A toast to our storied past

Born in Austria in 1892, John T. Kegel immigrated to the United States in 1911. Four years later, he married slovenian-born Anna Bevc and in 1918 they moved to West Allis Wisconsin. After working variously as a trimmer and a milkman, John was convinced by a long-time friend to open a soft drink parlor. In reality, Kegel's Place was a prohibition-era speakeasy serving customers home-brewed beer and whiskey. In 1925, Kegel's Place occucpied just the east half of the current building. Like many other area "soft drink parlors" during prohibition, John Kegel brewed beer in the basement and his wife Ruth, would carry flasks of whiskey that were hidden in her sown-in pockets. For a time, things went smoothly, as most of the neighborhood was German. With the help of the leaded stained glass windows, it was hard to see what was actually going on inside.

At least some of the family stories we've heard, say that if you wanted to talk to a West Milwaukee or West Allis Police Officer, you'd have to go to Kegel's Inn.  Maybe more so the officers liked Kegel's Inn as a place to grab an after shift beer, but the stories also allude to the attitudes of the Wisconsin drinking culture and give the impression of prosperous times for the restaurant during prohibition.  For several years good times were had until one day on the First of May, 1927 State Agents raided Kegel's Inn and busted Anna Kegel with "several ounces of intoxicating liquor".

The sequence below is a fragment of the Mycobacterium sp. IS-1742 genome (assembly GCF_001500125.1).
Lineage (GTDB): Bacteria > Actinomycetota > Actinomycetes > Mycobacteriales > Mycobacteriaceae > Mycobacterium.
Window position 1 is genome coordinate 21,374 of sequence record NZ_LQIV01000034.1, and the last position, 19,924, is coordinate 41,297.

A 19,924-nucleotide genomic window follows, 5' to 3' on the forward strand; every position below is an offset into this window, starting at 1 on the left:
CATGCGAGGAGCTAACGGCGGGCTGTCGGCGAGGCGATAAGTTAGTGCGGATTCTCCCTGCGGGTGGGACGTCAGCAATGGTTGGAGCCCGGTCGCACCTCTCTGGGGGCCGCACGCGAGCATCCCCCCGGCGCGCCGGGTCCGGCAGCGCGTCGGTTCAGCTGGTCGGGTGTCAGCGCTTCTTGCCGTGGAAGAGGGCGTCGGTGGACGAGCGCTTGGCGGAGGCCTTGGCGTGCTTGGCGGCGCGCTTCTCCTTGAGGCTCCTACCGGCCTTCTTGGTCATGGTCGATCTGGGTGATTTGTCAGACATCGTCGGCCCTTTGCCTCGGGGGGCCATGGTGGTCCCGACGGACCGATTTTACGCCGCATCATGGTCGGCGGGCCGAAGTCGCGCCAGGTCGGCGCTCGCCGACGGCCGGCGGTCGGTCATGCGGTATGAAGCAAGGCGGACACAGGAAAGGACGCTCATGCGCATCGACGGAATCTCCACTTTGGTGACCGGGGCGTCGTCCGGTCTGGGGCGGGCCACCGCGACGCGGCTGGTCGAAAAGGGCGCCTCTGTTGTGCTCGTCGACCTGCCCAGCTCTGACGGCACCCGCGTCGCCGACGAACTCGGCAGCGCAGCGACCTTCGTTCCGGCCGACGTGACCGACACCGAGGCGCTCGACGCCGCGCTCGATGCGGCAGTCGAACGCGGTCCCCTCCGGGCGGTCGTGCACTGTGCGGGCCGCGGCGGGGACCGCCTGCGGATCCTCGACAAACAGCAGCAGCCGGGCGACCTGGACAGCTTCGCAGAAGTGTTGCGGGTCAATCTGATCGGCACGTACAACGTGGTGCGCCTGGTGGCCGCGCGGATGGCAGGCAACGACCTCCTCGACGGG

They say, the bar at Kegel's Inn was the longest solid piece of mahogany west of Philadelphia for many years. 

They say, the bar at Kegel's Inn was the longest solid piece of mahogany west of Philadelphia for many years. 

With a little bit of luck and an expensive lawyer, Anna, and the future of Kegel's Inn was saved from the fate of so many of the other soda pop parlors in the area. As luck would have it, Wisconsin ended it's official enforcement of prohibition in 1928 and their establishment was spared.  Her arrest ticket is pictured below.

With the lawsuit thrown out, and the restaurant operating smoothly, John & Anna started putting their money back into the business. Shortly before prohibition was officially repealed by the Federal Government in April 1933, John Kegel unveiled his grand plans to include a restaurant and 5 apartments upstairs. Construction took a little over a year, and the renamed "Kegel's Inn" opened Aug. 26, 1933 to a warm celebration. Almost immediately, German-born artist Peter Gries started on the wall murals which took more than 7 years to complete. Known as "the largest tavern built since the return of beer" Kegel's Inn quickly became once of the most popular places to get married in Milwaukee. Today, Kegel's Inn continues to serve it's rich heritage through delicious German food to customers looking for a warm & friendly atmosphere.